There is no doubt in my mind that police officers deal with a ton of bullshit on a daily basis. Their lives are on the line every day and to make things even better they deal with some real annoying jackasses. And when these individuals get in the way of police business, a real quick arrest charge an officer can utilize is charging this individual with obstructing official business. However, as State v. Morris, 2016-Ohio-8325, points out, courts have not interpreted the obstructing official business statute to criminalize uncouth and/or uncooperative conduct.
In Morris, Morris helped out his daughter raise her two children that she had with a one Robert Wade. Wade, being a deadbeat dad, has not helped with the children. The children are a five-year old and a baby. To help his daughter out, Morris would go to his daughter’s house every morning to pick up his grandchildren, take the five-year old to school, and care for the baby while his daughter worked during the day.
One morning, Morris went to his daughter’s house per usual to pick up the children. While inside the house, he noticed Wade sleeping in a bedroom. Morris was surprised to see Wade’s presence and confronted him about being a deadbeat dad. This verbal confrontation soon turned into a physical altercation. Wade managed to get on top of Morris and proceeded to beat Morris. Morris, in self-defense, stabbed Wade with a pocket knife. This did not faze Wade and he continued his onslaught of punches to Morris’ face and body. Morris’ daughter was eventually able to remove Wade from Morris. Upon doing so, Morris went outside to call police officers. Morris remained outside while the police officers were en route. Shortly thereafter, two officers arrived on scene.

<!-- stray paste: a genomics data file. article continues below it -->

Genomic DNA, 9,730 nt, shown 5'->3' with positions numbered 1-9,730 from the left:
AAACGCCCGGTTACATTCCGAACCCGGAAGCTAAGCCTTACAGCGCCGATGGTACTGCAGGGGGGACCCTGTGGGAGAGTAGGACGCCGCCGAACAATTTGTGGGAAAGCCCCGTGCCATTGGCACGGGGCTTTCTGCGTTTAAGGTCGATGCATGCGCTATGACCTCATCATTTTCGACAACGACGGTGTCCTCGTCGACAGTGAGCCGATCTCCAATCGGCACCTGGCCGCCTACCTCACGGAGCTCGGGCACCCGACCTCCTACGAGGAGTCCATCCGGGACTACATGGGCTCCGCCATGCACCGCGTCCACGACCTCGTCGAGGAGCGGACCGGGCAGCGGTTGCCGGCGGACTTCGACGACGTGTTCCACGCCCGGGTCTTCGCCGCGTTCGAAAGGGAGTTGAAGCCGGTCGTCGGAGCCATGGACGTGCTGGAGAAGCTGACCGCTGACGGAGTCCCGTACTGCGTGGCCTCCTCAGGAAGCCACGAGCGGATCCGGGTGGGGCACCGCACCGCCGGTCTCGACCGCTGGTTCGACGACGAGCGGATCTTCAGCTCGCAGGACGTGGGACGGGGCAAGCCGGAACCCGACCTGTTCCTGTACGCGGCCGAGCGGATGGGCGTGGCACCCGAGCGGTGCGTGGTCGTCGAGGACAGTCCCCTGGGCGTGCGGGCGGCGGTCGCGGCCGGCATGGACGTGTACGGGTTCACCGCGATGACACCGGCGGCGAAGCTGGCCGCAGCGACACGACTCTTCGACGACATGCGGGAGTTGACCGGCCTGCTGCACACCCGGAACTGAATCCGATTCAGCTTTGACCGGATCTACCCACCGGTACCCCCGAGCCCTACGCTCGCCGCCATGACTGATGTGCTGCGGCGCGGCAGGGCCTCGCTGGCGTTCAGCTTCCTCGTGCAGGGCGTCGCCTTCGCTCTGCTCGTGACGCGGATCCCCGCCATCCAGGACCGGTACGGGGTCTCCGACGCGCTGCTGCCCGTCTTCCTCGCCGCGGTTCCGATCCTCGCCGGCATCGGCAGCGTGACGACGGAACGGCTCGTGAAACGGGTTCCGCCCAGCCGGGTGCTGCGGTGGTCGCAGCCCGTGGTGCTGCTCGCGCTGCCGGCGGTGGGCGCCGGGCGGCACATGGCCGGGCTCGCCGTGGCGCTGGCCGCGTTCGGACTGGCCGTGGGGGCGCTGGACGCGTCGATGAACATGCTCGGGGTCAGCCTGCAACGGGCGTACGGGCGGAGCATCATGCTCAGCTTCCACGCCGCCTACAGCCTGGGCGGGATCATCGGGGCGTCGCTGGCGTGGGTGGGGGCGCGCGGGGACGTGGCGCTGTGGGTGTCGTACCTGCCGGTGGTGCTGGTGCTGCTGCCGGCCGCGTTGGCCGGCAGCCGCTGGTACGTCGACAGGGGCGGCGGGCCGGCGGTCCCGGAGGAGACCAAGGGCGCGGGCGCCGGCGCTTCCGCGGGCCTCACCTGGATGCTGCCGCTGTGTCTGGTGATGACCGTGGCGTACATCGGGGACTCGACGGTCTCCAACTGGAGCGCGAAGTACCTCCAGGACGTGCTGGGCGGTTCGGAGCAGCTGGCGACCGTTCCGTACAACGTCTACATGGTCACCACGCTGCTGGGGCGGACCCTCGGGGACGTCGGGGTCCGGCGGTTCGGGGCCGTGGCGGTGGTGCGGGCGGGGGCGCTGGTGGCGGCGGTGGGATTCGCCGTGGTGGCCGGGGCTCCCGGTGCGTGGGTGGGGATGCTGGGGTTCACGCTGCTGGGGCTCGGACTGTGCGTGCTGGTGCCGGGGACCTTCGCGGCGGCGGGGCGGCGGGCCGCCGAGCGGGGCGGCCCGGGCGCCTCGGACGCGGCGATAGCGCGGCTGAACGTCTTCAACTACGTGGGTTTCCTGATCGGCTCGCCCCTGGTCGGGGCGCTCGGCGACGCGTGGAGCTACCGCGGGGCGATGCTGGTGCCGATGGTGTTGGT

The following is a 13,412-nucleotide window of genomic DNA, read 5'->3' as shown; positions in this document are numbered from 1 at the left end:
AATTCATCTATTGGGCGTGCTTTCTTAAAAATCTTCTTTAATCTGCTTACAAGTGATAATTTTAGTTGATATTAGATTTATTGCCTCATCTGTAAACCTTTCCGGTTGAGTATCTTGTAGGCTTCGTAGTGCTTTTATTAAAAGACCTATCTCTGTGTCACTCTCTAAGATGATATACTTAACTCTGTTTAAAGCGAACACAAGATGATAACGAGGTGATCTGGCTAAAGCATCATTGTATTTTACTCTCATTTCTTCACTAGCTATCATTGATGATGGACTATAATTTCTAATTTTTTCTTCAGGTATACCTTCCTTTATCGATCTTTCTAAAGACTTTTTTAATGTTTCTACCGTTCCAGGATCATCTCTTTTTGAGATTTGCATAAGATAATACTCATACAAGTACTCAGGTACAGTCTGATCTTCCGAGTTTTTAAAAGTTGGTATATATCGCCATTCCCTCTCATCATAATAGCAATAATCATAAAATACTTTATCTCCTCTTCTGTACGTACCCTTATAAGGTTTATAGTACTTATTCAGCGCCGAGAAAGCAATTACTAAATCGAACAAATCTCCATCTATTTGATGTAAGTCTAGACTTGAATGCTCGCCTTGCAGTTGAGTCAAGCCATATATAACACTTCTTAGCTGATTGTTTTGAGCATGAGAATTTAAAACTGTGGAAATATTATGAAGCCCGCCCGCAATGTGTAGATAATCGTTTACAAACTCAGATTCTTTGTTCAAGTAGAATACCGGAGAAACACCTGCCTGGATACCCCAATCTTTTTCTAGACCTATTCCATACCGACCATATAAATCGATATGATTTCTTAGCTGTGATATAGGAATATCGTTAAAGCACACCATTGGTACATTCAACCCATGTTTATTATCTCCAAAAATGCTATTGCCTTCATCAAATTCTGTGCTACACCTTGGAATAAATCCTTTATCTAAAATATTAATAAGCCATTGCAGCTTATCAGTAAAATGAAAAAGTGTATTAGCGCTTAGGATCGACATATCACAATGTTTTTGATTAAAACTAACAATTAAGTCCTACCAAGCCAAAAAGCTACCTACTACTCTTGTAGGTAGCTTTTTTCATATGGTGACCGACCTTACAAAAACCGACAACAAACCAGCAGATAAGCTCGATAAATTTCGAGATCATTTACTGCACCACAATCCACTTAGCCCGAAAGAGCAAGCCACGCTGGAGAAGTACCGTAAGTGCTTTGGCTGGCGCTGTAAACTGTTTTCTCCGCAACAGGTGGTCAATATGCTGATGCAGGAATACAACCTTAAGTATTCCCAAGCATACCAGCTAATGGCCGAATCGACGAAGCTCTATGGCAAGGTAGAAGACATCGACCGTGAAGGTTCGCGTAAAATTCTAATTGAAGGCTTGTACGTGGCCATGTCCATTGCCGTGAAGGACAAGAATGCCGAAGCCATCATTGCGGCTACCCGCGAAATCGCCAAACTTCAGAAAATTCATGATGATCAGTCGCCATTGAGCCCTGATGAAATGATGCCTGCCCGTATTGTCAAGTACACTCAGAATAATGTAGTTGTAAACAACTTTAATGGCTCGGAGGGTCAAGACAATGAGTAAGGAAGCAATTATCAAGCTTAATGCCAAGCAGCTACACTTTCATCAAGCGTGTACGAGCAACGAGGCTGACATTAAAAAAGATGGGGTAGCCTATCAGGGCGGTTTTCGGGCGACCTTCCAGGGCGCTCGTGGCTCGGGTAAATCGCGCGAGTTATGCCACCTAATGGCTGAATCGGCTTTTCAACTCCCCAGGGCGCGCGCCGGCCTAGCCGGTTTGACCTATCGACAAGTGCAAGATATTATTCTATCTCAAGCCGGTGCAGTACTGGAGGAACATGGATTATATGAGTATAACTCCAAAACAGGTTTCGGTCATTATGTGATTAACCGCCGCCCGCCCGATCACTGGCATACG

When the officers arrived to investigate, Morris approached them and informed the officers that Wade jumped him and that he stabbed Wade. The officers immediately detained Morris, handcuffing him and placing him in the back of a patrol car while they investigated the stabbing incident. Morris, unfortunately, had a difficult time sitting up in the patrol car as he is a 6’2 man weighing in at a solid 300 pounds. Morris became agitated and confused as to why the police arrested him when he was the person that called the police to report the incident.